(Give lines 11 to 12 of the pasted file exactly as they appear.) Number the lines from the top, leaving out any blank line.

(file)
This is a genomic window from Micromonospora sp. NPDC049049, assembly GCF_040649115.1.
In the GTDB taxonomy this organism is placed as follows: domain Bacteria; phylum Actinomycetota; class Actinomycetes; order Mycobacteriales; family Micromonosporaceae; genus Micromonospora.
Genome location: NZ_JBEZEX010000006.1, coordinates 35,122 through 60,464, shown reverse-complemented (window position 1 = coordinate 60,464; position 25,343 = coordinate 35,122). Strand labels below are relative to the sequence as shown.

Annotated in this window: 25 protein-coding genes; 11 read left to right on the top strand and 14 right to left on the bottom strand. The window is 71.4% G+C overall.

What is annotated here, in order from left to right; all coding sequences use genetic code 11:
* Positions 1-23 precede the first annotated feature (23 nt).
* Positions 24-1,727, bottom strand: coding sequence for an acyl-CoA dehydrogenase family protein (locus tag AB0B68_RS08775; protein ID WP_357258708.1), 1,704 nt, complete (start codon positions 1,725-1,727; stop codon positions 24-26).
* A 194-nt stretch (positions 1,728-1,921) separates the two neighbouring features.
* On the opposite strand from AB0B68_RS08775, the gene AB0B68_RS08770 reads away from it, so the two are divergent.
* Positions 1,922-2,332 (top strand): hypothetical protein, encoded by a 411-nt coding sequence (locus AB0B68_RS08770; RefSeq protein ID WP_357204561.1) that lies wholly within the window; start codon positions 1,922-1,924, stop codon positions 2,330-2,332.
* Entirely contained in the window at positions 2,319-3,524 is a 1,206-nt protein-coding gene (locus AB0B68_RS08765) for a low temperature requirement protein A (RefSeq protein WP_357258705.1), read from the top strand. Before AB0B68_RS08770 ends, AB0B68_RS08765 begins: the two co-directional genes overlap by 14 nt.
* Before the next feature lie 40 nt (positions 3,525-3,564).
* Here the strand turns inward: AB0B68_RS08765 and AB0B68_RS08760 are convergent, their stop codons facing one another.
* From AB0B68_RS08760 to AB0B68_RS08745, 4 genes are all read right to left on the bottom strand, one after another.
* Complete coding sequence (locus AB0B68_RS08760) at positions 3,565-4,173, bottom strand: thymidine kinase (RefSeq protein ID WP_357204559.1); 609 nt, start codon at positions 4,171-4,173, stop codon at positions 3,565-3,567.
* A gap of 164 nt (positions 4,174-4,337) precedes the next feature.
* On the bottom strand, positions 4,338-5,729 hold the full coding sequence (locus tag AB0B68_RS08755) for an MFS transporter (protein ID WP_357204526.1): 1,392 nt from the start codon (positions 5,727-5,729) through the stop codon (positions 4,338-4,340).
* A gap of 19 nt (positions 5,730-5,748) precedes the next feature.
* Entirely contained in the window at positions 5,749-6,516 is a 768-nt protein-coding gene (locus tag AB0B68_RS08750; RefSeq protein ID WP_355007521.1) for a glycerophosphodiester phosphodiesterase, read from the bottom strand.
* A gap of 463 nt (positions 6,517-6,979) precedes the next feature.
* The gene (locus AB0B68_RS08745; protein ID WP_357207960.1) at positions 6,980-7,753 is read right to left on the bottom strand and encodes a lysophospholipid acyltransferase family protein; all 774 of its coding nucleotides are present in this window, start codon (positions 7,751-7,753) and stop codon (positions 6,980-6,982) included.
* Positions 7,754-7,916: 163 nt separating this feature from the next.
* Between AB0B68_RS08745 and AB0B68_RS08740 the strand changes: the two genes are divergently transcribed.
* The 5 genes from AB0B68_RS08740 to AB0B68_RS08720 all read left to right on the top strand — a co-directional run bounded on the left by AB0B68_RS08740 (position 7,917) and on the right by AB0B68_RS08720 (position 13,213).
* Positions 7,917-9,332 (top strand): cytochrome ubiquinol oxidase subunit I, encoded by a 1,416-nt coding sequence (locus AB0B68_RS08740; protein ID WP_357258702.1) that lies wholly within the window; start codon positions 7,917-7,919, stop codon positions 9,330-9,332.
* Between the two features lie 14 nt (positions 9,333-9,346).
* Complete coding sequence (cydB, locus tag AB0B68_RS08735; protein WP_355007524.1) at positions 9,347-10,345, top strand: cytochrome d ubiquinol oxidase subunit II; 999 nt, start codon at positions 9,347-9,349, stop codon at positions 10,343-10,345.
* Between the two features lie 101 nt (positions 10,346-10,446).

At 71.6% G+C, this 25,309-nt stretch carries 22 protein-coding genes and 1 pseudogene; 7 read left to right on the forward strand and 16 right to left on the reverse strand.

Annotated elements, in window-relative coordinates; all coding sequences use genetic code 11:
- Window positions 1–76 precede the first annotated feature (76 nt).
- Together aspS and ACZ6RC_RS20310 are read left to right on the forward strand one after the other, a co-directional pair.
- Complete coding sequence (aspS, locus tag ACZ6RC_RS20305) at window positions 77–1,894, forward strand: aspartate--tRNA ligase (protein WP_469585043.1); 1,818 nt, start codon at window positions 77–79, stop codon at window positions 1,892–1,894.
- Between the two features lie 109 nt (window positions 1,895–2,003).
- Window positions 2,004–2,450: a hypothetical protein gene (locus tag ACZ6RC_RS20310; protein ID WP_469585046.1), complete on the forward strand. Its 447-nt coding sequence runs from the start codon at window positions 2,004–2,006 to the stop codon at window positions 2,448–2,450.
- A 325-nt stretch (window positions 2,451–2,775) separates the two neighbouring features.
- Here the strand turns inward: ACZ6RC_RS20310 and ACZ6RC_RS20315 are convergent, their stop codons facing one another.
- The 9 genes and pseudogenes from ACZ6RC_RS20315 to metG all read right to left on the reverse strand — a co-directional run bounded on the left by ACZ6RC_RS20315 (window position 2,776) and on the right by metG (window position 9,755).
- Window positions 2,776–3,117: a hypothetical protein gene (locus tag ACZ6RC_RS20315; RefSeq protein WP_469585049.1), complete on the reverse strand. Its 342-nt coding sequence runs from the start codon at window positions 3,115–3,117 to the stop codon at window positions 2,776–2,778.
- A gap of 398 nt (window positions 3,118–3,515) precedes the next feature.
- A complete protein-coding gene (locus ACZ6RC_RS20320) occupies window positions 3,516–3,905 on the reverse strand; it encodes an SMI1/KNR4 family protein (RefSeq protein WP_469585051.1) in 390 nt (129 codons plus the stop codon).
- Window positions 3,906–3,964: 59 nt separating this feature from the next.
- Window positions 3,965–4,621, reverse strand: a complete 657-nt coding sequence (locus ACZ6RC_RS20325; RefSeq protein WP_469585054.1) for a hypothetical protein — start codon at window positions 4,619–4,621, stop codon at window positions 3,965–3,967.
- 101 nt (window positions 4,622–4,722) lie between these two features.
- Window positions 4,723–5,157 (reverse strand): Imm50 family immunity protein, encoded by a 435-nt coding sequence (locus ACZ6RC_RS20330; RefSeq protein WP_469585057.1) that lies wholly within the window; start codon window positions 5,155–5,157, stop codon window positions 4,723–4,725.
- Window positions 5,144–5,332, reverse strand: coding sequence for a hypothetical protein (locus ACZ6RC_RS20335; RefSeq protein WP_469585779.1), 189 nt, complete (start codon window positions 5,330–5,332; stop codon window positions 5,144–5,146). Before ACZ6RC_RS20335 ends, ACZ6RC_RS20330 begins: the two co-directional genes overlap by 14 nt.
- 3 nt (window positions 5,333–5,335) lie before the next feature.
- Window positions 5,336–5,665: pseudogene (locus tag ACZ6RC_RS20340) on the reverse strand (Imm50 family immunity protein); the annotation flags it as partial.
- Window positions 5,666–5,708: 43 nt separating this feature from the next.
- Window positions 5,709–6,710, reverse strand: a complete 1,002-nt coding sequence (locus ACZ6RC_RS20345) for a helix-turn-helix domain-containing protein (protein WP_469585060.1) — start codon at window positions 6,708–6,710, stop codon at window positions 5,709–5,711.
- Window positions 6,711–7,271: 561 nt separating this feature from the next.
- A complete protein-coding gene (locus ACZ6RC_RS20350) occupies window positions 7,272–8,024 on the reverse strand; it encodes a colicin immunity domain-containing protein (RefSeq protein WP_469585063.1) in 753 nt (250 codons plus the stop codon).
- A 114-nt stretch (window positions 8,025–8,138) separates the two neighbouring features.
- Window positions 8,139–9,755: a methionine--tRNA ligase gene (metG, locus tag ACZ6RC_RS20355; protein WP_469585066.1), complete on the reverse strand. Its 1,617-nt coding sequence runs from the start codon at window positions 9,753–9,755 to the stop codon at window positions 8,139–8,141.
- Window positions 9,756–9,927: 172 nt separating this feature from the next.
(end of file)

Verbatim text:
* Entirely contained in the window at positions 2,319-3,524 is a 1,206-nt protein-coding gene (locus AB0B68_RS08765) for a low temperature requirement protein A (RefSeq protein WP_357258705.1), read from the top strand. Before AB0B68_RS08770 ends, AB0B68_RS08765 begins: the two co-directional genes overlap by 14 nt.
* Before the next feature lie 40 nt (positions 3,525-3,564).